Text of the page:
Sunday, January 3, 2016

Getting Lucky

Regarding sales: I’ll be suspending sales for the next couple of weeks to deal with the usual beginning of the year stuff. All of my spare AQHA Horses will remain here for the time being.

Shopping, alas, got started a little early this year. The first haul, from Saturday:

A Hartland Our Lady of the Fatima, a Red Mill Unicorn, two yards of pink and white calico, and a fabulous pair of shoes. The Hartland will stay, the Red Mill will go, the fabric is a perfect match for a long-stalled quilt project, and the shoes are for what I’m now calling “The Carmen Project”.

A mixed bag, but it’s not like one can go thrift shopping with a specific list in mind; some imagination and improvisation does help. If I went to these places looking only for Breyers, or very specific Breyers, I’d walk away more disappointed than not. I prefer to approach every object I find as a maybe, rather than a nope.

You’d think that it would make list making and the obtaining of grails a rather frustrating effort, but I’ve long since adapted to that by adjusting my sense of scale: my grails and lesser wants tend to stay on my want list for years, not weeks or months.

It helps, too, that I sometimes get lucky – this year, quite literally! Two of the releases in the Vintage Club are molds that I actively and enthusiastically collect: the Traditional Man o’ War, and Western Prancing Horse, a Resist Dapple Gray named … Lucky!

(Is that dappling in his mane? Gosh, I hope so.)

The Western Prancing Horse was the second or third model in my collection, after the Man o’ War: I received both a Pacer and the Western Prancing Horse the following Christmas, but I don’t remember which box I opened first.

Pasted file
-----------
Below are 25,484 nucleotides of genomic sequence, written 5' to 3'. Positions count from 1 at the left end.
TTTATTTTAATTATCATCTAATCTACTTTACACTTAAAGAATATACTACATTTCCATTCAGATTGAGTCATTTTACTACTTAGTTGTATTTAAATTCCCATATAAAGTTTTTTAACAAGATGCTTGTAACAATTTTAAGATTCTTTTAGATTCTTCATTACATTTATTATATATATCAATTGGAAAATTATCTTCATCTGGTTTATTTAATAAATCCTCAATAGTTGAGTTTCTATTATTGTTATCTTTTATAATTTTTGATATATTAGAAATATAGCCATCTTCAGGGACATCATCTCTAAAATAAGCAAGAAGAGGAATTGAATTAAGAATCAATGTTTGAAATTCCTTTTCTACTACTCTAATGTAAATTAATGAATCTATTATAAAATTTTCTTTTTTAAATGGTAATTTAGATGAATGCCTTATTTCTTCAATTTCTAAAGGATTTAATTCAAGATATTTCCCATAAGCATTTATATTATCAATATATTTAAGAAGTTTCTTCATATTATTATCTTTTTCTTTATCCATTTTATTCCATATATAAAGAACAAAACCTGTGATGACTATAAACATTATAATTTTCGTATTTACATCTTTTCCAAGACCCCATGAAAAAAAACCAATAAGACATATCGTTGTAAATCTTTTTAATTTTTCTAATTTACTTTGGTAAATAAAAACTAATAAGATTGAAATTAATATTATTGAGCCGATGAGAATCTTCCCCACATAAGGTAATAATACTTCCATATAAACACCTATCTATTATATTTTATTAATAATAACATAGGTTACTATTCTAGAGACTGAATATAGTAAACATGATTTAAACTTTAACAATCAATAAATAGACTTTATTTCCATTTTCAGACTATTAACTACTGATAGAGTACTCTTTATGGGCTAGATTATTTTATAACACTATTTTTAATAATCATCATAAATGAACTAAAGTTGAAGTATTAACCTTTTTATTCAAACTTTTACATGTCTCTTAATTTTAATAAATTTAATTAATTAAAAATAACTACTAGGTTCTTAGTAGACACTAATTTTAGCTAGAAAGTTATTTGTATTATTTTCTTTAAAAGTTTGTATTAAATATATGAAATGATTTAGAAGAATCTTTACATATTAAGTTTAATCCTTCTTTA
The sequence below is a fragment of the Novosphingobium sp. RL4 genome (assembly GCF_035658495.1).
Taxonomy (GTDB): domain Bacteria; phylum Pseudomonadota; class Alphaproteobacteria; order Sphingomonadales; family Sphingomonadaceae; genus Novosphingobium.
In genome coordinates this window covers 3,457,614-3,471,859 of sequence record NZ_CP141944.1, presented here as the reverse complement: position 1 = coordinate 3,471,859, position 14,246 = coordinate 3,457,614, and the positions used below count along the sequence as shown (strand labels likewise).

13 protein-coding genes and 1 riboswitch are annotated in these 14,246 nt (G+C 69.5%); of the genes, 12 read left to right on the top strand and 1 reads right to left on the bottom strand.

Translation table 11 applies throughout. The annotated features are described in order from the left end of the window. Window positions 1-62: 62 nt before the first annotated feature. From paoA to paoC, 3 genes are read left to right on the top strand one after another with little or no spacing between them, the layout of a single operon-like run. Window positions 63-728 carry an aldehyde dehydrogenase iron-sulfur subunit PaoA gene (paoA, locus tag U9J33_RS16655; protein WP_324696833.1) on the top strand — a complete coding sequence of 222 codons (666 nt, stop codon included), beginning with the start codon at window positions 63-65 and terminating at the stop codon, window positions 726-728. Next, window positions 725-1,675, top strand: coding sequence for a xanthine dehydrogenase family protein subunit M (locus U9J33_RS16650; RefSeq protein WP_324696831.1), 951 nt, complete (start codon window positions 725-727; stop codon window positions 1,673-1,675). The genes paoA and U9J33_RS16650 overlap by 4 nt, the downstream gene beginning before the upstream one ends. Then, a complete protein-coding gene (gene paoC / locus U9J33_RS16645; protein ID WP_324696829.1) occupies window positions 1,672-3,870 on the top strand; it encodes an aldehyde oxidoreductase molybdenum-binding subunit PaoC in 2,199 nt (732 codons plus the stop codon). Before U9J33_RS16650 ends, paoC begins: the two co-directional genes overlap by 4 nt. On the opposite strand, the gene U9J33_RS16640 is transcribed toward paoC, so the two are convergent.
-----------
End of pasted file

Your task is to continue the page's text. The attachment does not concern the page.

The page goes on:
(Hey, it was a long time ago. How long? He is a Chalky Smoke.)

Aside from Test Colors – which are not too scarce on this mold, just expensive – the Western Prancing Horse is not a difficult mold to collect. It’s not without its challenges: the Black Pinto is a little rare, there are multiple variations of the Black Leopard Appaloosa that might drive you crazy, and Chalkies of both the Smoke and Palomino are very pricey.

The only one that could qualify as a true “Grail” piece would be the Chestnut, a model so scarce that I didn’t even bother putting it on my want list to begin with. And then he happened:

The best kinds of grails are the ones that never even make it to your want list.


Anonymous said...

I always wondered if the Western Prancer was gaited? He looks like he's doing a running walk, maybe? Any opinions on this?

ANDREA said...

The Western Prancer was created to replace the Fury Prancer, FWIW. Back then, accuracy in depicting correct gaits took a back seat to stability.

Anonymous said...

Interesting! I do think that's pretty close to a correct running walk. :)

Anonymous said...

I remember a few WPHs remade into Peruvian Pasos way back in the day.